“The provisions should be clear, as the standard contract of sale provides that the flip tax is paid according to the co-op’s policy,” Berkow says.
Establishing a range for the flip tax
Berkow recommends “enabling language” in the flip tax amendment stating that the board is authorized to impose a flip tax within a range between certain percentages or up to a certain percentage. “This gives the board the discretion to start at a lower percentage increase the percentage over time without having to go through the onerous process of getting shareholder approval,” Berkow says.
Communicating the changes
Once you have an amendment drafted, the board needs to let shareholders know about the change well in advance of its implementation. “The best option is to circulate a written description of the proposed flip tax, including the reasons for adopting it and any special capital projects that need to be addressed,” Berkow says.
This is your opportunity to lobby for the change. You might consider including the projected income based upon past sales; the amounts that would have been in the reserve funds had the flip tax been imposed earlier; the standard flip tax rate and how your building’s proposed flip tax compares; how improved financials would make the co-op more attractive to prospective purchasers; and how alternatives for fundraising such as assessments or refinancing will be moderated or eliminated by the flip tax.
You can follow this up with an information meeting. “I’d recommend holding the vote on the flip tax at a special meeting rather than the annual meeting, so you have adequate time to devote to discussion and the voting process,” Berkow says.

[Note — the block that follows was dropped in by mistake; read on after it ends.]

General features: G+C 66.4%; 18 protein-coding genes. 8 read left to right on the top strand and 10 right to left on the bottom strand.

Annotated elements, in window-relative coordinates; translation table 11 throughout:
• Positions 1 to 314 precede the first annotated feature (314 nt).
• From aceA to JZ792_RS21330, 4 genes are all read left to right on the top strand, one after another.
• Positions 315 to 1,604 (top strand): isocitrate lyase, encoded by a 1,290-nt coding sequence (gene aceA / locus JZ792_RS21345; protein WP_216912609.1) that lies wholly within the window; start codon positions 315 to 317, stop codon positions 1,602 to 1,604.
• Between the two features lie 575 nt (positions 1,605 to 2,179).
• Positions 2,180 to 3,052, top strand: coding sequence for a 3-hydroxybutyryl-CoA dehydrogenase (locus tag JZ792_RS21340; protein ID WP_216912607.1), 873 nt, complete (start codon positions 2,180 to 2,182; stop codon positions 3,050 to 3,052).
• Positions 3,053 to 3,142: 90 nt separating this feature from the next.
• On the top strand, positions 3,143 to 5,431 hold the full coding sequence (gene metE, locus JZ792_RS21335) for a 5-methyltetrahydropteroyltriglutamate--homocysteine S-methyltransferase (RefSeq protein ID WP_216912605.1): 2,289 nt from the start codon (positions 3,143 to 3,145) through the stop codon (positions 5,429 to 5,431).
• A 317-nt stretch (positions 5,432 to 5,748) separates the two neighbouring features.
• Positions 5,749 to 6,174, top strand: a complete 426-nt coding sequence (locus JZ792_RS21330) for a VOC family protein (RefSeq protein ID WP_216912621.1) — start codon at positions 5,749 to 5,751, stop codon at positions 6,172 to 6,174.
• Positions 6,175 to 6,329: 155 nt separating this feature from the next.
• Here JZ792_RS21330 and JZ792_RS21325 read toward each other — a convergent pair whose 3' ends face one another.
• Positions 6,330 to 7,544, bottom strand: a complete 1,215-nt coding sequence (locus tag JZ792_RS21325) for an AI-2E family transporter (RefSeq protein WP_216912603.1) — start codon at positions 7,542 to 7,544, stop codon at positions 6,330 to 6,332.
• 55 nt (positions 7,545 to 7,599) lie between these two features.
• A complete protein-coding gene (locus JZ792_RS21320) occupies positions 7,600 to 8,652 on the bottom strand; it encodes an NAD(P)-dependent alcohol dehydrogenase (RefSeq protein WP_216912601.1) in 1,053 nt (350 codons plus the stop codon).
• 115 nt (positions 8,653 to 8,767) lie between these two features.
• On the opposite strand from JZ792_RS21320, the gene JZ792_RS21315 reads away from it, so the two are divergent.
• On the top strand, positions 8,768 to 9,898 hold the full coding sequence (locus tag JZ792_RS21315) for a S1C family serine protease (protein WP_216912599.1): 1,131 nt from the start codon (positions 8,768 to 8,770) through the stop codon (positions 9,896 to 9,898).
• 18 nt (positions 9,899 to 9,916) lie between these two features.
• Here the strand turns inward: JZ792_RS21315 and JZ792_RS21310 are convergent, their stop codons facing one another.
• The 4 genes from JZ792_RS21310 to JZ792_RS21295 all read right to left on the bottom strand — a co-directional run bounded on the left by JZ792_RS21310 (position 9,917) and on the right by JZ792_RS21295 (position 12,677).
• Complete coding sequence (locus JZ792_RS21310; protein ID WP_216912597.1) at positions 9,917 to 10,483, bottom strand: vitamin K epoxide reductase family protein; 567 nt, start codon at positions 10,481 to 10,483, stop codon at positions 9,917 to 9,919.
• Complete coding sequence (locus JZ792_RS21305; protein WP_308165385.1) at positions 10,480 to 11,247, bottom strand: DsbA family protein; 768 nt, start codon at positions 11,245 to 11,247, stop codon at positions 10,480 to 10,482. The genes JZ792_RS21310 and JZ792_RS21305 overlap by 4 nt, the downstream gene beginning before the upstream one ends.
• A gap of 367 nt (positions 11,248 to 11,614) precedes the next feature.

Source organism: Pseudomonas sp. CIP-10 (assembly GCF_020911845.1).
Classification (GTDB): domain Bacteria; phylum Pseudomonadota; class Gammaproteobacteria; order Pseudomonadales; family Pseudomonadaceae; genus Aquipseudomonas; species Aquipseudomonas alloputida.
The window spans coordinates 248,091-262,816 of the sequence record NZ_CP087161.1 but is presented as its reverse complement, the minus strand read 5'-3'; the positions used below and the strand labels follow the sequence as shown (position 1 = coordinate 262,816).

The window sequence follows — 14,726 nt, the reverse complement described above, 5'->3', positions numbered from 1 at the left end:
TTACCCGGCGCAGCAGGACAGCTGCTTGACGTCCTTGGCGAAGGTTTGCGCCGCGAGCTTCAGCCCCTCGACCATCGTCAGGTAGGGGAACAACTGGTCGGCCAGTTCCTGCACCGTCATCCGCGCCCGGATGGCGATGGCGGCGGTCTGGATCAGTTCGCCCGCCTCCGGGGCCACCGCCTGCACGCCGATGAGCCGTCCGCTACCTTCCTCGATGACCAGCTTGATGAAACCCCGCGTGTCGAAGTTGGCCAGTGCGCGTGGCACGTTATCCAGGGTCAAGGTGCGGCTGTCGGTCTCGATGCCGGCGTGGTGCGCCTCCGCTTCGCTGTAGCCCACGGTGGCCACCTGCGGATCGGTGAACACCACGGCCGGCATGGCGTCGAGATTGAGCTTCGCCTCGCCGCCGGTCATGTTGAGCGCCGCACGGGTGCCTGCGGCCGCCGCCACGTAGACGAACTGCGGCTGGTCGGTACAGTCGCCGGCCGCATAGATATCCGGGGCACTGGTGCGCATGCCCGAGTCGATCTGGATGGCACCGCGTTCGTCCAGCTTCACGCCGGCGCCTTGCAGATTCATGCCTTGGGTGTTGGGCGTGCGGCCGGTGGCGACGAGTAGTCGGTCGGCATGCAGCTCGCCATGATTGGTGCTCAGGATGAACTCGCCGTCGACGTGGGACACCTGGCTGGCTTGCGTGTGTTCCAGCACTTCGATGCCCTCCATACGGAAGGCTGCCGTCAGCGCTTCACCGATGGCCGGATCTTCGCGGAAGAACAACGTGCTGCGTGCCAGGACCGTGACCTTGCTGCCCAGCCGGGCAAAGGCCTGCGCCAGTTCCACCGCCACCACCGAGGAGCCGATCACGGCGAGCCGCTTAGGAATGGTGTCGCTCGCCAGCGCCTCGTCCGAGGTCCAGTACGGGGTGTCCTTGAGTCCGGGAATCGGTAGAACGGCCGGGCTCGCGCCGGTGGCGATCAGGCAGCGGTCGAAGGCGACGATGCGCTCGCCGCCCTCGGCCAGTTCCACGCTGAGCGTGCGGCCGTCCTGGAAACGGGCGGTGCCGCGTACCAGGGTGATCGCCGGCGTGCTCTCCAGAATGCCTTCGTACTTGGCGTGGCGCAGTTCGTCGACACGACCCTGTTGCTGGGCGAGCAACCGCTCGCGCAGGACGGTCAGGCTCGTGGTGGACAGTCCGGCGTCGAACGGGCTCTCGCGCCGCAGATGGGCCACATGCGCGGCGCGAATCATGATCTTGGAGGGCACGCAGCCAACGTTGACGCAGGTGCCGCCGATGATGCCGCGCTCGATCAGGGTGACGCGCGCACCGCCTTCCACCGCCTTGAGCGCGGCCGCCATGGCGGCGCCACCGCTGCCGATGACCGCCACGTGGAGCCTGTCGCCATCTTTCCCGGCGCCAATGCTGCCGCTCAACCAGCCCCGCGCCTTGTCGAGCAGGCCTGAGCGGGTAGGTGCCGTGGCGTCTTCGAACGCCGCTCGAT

It’s standard to include a grace period of around six months between the vote and the implementation of the flip tax, in order to give shareholders a reasonable opportunity to sell, and not get objections from shareholders who have sales pending or in contract.
Once the flip tax has been successfully voted in, you need to circulate copies of the resolution and the amendments to the bylaws and proprietary lease, in accordance with whatever notice provisions are set out in those documents. “Affidavits confirming that those amendments were sent out in accordance with building requirements should be executed, and kept in the co-op’s records,” Berkow says.
It can be difficult enough to get a new flip tax passed, without running the risk that a shareholder may come back and try to challenge it after the fact.
Additional provisions to consider
It’s a good idea to define the sales price in the amendment so it’s clear that it is the price for the transfer of shares and assignment of the proprietary lease in the contract of sale. The amendment implementing the new flip tax can also contain a provision in case the board finds the contract of sale does not reflect the total consideration. In this case the fair market value of the shares would be determined by an independent appraisal at the shareholder’s expense.
“This type of language would prevent a shareholder from cheating and, for example, including built-ins or furnishings in a separate side agreement so that the sale price in the contract of sale is artificially lowered,” Berkow says.
The enabling language of the amendment could also require the seller to sign an affidavit confirming the amount of the sale price.
“Having a flip tax for your building is a long term, forward-looking strategy and should definitely be considered in connection with budgetary planning to help avoid large future maintenance increases or assessments.” Berkow says.
New York City real estate attorney Bonnie Reid Berkow is a partner at Adam Leitman Bailey P.C.. She has more than 30 years experience representing co-ops and condos as well as individual owners and shareholders. To submit a question for this column, click here. To ask about a legal consultation, send Bonnie an email.